If a Brand-New Christian Women's Conference Goes Viral, Then What?
Ask author and Bible teacher Jennie Allen how she came to create the most popular interdenominational Christian women's event in years, and she'll stumble to answer.
Ask how she gathered tens of thousands of Christian women—live in Austin, Texas, and online across the globe—around the idea of pursuing spiritual calling, and she won't have the words.
Like the people who witnessed miraculous outcomes in the Bible, all Allen can do to explain the success of last weekend's IF: Gathering is point to the work of the Holy Spirit. "The whole thing has been completely unexpected to me," she said. "It felt like fish and loaves."
The first-time event had a vague premise—If God is real, then what?—and no speaker lineup when announced this fall, but sold out in 42 minutes, forcing organizers to coordinate local watch parties across the U.S. and 22 other countries to accommodate interest.
During the simulcast over the weekend, 40,000-plus locations streamed the women's conference, while 1,200 people attended the event at the Austin Music Hall—pumped with worship songs and decorated with crafty, Pinterest-inspired details: farm tables, mason jars, and strings of twinkling antique lights. #IFGathering trended on Twitter throughout the weekend, ranking among the top hashtags used around the world.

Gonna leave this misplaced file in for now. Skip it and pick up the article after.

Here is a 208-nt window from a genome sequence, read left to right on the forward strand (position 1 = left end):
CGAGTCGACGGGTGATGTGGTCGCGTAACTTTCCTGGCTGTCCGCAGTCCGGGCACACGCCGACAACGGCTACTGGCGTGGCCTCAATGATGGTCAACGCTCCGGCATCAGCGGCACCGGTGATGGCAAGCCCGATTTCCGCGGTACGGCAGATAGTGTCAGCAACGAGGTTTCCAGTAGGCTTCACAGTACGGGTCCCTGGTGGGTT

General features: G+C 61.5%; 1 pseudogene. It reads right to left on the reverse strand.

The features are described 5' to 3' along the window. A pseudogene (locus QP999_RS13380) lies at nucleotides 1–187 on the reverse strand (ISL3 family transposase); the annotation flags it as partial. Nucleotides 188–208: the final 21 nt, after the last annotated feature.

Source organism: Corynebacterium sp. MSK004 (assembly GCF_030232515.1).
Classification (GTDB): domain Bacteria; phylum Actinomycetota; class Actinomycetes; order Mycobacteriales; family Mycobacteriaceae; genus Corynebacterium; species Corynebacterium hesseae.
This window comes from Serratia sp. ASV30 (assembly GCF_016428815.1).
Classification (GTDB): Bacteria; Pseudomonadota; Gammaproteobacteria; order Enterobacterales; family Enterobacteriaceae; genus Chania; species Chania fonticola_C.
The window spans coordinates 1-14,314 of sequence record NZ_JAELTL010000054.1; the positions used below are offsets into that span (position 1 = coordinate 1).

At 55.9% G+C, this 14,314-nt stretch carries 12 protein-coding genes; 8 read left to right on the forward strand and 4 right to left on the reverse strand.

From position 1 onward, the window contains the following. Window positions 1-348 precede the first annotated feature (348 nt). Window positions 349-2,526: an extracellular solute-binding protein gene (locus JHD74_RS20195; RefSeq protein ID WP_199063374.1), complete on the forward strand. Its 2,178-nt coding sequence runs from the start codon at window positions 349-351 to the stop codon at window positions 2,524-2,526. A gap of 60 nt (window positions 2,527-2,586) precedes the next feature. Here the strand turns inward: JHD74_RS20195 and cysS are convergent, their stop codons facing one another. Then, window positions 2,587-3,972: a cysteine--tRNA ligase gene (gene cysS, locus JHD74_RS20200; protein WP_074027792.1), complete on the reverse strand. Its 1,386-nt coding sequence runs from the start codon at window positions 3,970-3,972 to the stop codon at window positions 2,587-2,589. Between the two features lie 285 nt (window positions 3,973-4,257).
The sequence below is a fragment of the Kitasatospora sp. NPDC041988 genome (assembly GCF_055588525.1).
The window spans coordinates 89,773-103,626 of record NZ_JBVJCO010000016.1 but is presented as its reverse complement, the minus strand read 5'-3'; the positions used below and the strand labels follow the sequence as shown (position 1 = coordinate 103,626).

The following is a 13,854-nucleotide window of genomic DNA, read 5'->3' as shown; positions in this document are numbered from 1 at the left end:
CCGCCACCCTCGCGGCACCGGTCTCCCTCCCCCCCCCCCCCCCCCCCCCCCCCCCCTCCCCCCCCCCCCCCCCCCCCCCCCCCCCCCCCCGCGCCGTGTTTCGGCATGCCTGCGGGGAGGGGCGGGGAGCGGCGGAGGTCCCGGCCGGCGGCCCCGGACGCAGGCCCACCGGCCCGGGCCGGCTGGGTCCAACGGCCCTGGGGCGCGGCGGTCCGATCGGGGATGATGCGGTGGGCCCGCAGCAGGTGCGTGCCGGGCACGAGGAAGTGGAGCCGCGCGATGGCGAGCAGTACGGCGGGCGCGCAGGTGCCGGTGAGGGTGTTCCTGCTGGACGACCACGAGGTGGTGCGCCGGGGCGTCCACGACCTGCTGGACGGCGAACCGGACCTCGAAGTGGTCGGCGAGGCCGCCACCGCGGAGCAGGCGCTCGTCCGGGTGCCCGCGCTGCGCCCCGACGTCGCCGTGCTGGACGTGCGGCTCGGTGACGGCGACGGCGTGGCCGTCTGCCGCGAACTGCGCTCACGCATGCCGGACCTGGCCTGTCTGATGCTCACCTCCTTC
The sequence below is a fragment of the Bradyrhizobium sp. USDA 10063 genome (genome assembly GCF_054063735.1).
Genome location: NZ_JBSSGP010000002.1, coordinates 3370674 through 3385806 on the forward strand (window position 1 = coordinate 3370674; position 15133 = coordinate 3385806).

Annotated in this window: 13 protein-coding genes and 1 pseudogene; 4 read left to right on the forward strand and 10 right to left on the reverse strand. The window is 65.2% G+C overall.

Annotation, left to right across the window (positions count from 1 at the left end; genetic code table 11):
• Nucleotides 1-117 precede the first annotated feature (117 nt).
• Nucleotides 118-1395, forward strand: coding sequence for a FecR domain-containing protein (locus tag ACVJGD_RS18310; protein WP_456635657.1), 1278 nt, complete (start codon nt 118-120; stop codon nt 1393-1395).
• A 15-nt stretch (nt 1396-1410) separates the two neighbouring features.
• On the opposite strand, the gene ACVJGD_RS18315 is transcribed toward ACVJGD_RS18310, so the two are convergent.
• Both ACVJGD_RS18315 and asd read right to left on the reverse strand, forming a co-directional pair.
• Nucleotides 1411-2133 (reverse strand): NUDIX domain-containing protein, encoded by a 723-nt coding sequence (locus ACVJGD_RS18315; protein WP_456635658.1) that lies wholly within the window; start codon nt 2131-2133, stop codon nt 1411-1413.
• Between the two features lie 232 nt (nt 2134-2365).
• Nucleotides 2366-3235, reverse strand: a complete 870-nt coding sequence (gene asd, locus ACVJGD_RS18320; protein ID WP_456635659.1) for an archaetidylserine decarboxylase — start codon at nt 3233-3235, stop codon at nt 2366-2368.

The two-day event featured discussions of calling by women across workplace and ministry settings, plus biblical teachings from women like Christine Caine, international speaker from Hillsong Church; Jen Hatmaker, Christian blogger and author of 7; Ann Voskamp, author of A Thousand Gifts; and Shelley Giglio, a leader alongside her husband Louie Giglio at Passion City Church.
IF: Gathering combined a unique scriptural message with viral marketing through online networks. Several months before the event, Allen brought together 60-some influential bloggers and leaders from across churches, denominations, and theological positions, convinced that God was calling her to rally for unity among the splintering factions of the church. Those women, including Hatmaker (a friend of Allen's and fellow Austinite), generated interest among their readers, enough to fuel the event's popularity throughout Christian blogs and social media.
IF focused distinctly on spiritual formation, with both inspirational and practical takeaways. Based on the directive in Hebrews 12 to "throw off everything that hinders" and "run with perseverance the race marked out for us," dozens of speakers encouraged women to chase their calling.Since the event details were kept secret, IF attendees were drawn to the overall concept, rather than popular speakers "from their camp" or sessions on hot topics, said Amy Brown, IF communications director.
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